News | April 22, 2010

PET, SPECT Identify Patients for Targeted Breast Cancer Therapy

PET, SPECT Identify Patients for Targeted Breast Cancer Therapy

Siemens Inveon PET

April 22, 2010 - Researchers came one step closer to improving the selection of patients for targeted breast cancer therapies.

At the 101st meeting of the American Association of Cancer Research in Washington, D.C., a research team at Radboud University Nijmegen Medical Center, Nijmegen, The Netherlands on April 19 presented results from a study in which they used in vivo PET (positron emission tomography) and SPECT (single photo emission computed tomography) molecular imaging techniques in animal subjects with triple negative breast cancer. The data shows this facilitated patient selection for targeted therapies.

The purpose of the study was to develop a noninvasive method of visualizing the insulin-like growth factor 1 receptor, IGF-1R, which is expressed by 30 percent to 40 percent of patients with triple negative breast cancer. This makes them uniquely identifiable and able to be treated with IGF-1R antibodies.

“The use of molecular imaging techniques, such as PET and SPECT, has been helpful in the progression of our research toward finding molecular targets to visualize the IGF-1R, expressed by cells of patients with triple negative breast cancer. In the future, the ability to visualize the receptor may enable more effective patient selection from the triple negative breast cancer patient population for IGF-1R targeted therapy,” said Otto C. Boerman, of the department of Nuclear Medicine, Radboud University Medical Center, Nijmegen.

Siemens Inveon PET and MILabs U-SPECT preclinical imagers were used in the in vivo portion of the study. Small animal PET, SPECT and CT molecular imaging provides quantitative insight into understanding tumor biology and can aid in the development of therapeutic options.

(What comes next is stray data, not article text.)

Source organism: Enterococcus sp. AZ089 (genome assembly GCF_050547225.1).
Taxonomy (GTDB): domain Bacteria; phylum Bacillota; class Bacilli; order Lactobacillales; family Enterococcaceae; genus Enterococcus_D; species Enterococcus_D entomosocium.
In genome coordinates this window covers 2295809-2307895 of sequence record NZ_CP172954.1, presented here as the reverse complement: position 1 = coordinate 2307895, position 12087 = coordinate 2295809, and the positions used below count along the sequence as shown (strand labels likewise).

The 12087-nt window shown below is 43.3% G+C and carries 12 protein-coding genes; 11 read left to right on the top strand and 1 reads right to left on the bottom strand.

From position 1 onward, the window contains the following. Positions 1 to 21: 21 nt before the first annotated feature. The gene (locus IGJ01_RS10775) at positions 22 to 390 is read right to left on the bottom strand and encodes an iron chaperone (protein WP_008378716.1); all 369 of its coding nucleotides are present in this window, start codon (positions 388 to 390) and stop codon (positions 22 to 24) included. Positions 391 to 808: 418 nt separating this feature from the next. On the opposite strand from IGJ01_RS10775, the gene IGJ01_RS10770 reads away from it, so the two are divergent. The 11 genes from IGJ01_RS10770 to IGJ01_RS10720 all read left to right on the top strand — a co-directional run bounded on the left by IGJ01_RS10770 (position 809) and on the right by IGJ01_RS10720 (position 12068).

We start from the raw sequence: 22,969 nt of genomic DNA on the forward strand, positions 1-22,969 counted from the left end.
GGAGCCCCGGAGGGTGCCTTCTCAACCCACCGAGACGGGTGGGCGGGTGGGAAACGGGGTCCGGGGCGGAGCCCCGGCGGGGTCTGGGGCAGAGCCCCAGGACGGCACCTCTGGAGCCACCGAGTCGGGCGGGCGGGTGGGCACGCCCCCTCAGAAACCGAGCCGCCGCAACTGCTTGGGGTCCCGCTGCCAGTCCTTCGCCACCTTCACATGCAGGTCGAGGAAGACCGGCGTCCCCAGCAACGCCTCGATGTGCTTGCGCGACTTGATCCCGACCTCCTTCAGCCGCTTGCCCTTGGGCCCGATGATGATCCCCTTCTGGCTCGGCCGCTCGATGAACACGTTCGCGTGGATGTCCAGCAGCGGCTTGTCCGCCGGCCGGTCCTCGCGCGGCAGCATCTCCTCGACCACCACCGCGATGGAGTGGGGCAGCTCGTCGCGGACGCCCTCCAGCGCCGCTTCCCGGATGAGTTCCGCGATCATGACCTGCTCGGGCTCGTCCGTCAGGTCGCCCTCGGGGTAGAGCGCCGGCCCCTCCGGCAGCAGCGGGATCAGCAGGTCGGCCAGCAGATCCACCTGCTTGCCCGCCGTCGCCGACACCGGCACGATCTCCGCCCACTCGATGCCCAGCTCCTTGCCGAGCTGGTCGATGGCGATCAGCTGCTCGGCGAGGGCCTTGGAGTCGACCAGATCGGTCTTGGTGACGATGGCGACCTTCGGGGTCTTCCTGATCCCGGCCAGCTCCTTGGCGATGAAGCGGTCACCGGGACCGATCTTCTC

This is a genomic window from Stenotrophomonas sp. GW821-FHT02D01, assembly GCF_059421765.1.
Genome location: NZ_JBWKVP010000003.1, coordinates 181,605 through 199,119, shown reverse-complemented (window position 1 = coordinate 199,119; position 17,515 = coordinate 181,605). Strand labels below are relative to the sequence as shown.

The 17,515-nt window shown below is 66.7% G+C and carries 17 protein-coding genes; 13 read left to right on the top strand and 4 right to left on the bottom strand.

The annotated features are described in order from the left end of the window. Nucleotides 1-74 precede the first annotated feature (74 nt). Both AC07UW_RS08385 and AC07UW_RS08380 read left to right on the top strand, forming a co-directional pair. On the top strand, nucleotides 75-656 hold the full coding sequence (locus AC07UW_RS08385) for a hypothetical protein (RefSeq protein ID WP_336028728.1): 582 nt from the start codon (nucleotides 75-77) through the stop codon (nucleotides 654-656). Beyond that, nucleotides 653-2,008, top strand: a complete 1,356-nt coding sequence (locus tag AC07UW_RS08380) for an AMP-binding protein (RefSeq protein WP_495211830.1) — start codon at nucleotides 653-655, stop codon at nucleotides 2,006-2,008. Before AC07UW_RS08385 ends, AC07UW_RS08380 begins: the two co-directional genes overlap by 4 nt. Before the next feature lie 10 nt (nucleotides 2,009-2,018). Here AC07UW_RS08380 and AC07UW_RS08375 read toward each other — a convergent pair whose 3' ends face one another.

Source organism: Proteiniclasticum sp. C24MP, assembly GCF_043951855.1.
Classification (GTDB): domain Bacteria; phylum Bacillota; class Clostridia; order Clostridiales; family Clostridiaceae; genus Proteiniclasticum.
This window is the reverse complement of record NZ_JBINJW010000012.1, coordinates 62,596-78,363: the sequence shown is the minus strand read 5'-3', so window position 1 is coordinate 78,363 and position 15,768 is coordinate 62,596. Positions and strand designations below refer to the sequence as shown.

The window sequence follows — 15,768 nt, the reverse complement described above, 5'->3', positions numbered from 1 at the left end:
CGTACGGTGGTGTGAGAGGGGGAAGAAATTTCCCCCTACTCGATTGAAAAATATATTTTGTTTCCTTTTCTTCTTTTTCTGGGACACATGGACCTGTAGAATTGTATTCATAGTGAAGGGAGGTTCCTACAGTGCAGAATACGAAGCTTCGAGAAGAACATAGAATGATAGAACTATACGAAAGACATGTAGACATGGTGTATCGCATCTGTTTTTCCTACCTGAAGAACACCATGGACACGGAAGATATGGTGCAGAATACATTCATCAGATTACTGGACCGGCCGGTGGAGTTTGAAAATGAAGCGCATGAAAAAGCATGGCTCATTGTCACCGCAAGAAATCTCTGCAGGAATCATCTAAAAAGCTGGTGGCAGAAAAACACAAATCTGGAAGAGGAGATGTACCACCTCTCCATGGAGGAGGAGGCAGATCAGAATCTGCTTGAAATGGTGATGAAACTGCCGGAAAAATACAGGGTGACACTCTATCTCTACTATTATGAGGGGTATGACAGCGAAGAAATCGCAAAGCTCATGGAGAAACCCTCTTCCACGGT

The researchers concluded that 111In-R1507 SPECT and 89Zr-R1507 PET are excellent methods to visualize IGF-1R expression in vivo in triple negative breast cancer xenografts.

The study results verified that 111In-R1507 was slowly internalized by SUM149 cells and was specifically and efficiently accumulated in the SUM149 xenografts. The specific tumor uptake was reported at 20 percent ID/g, 33 percent ID/g and 31 percent ID/g at one, three and seven days post injection, respectively. At the optimal dose for imaging, the tumor uptake was 35 percent ID/g and enabled clear visualization of the subcutaneous xenograft with increasing contrast at later time points.

The study was conducted using R1507, a monoclonal antibody directed against an epitope on the extracellular domain of the IGF-1R. It was radiolabeled with 111 Indium (111In), 125 Iodine (125I) and 89 Zirconium (89Zr). In vitro, the affinity and internalization kinetics of 111In-R1507 were determined using the IGF-1R expressing breast cancer cell line SUM149, which is an estrogen receptor, progesterone receptor and HER2 receptor negative.

In vivo studies were performed in BALB/c nude mice with subcutaneous SUM149 xenografts. To determine the pharmacodynamics of R1507, mice received an intravenous injection of 111In-R1507 and 125I-R1507. One, three and seven days post injection, the ex vivo tumor uptake was measured. Non-specific uptake was determined by coinjection of an excess unlabeled R1507. A dose escalation study was performed with 111In-R1507 to determine the optimal protein dose of R1507 for in vivo imaging (dose range 1 - 1,000 µg).

Finally, PET and SPECT images were acquired of mice with subcutaneous SUM149 tumors one, three and seven days post injection of 89Zr-R1507 and 111In-R1507, respectively.

For more information: www.siemens.com/healthcare

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